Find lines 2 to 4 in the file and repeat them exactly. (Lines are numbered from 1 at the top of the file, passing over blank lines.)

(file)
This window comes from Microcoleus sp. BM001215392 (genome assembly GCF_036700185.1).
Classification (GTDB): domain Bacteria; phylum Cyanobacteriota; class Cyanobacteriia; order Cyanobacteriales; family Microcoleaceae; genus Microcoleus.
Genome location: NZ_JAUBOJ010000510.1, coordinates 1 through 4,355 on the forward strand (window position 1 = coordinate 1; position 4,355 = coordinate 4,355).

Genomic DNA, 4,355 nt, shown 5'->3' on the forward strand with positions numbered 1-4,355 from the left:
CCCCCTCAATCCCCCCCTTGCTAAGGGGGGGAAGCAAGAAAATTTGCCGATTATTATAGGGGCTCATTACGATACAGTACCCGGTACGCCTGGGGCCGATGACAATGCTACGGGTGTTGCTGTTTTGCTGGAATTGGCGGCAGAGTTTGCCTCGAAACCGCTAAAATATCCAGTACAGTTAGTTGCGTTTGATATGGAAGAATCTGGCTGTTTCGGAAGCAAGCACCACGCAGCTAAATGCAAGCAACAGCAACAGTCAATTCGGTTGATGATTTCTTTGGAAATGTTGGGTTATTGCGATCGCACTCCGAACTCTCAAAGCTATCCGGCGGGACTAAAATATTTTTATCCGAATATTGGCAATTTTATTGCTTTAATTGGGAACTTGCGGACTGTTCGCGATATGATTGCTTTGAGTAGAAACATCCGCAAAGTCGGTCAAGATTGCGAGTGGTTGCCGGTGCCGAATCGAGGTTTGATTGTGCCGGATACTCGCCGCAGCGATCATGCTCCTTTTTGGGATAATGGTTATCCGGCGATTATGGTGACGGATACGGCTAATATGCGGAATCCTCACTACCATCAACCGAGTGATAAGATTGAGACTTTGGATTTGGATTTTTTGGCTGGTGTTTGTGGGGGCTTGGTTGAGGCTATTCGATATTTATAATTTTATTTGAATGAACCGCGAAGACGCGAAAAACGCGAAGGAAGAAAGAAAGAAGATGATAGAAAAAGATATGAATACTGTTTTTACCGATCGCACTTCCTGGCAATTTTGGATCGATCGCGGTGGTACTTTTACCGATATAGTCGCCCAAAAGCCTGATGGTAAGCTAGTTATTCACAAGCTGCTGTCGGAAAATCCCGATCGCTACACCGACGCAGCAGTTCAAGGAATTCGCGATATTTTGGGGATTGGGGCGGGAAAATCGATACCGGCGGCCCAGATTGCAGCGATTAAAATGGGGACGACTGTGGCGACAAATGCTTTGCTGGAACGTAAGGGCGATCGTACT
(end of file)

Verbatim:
Classification (GTDB): domain Bacteria; phylum Cyanobacteriota; class Cyanobacteriia; order Cyanobacteriales; family Microcoleaceae; genus Microcoleus.
Genome location: NZ_JAUBOJ010000510.1, coordinates 1 through 4,355 on the forward strand (window position 1 = coordinate 1; position 4,355 = coordinate 4,355).

Genomic DNA, 4,355 nt, shown 5'->3' on the forward strand with positions numbered 1-4,355 from the left: